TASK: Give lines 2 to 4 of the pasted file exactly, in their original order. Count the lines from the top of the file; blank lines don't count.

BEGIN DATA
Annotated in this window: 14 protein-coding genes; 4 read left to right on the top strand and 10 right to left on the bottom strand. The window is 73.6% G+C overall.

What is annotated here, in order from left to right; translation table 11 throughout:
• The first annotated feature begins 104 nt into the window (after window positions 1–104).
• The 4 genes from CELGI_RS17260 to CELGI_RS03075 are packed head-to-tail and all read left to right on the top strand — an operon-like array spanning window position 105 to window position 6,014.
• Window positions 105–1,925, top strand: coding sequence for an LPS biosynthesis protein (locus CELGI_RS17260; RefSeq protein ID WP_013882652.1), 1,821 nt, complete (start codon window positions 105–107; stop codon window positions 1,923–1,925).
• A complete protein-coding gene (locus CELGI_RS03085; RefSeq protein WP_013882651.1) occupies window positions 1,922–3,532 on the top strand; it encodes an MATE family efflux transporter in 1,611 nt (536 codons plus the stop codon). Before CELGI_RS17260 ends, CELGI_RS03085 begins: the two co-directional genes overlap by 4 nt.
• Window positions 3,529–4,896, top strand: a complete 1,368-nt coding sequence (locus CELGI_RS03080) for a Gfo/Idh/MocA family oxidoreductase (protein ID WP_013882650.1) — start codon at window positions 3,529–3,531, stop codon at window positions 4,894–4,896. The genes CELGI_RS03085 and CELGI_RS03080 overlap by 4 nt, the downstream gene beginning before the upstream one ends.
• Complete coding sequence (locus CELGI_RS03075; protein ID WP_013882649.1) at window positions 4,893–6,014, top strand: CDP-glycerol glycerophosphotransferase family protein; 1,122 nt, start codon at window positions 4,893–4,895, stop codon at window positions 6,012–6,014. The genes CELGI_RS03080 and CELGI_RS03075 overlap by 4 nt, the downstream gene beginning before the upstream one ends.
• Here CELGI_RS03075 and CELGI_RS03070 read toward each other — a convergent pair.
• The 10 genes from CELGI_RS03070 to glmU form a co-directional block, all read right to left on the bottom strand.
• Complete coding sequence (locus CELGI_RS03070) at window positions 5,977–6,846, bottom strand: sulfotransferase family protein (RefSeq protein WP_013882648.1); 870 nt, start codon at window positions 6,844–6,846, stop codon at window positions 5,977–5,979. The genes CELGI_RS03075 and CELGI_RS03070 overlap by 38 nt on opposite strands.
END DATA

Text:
What is annotated here, in order from left to right; translation table 11 throughout:
• The first annotated feature begins 104 nt into the window (after window positions 1–104).
• The 4 genes from CELGI_RS17260 to CELGI_RS03075 are packed head-to-tail and all read left to right on the top strand — an operon-like array spanning window position 105 to window position 6,014.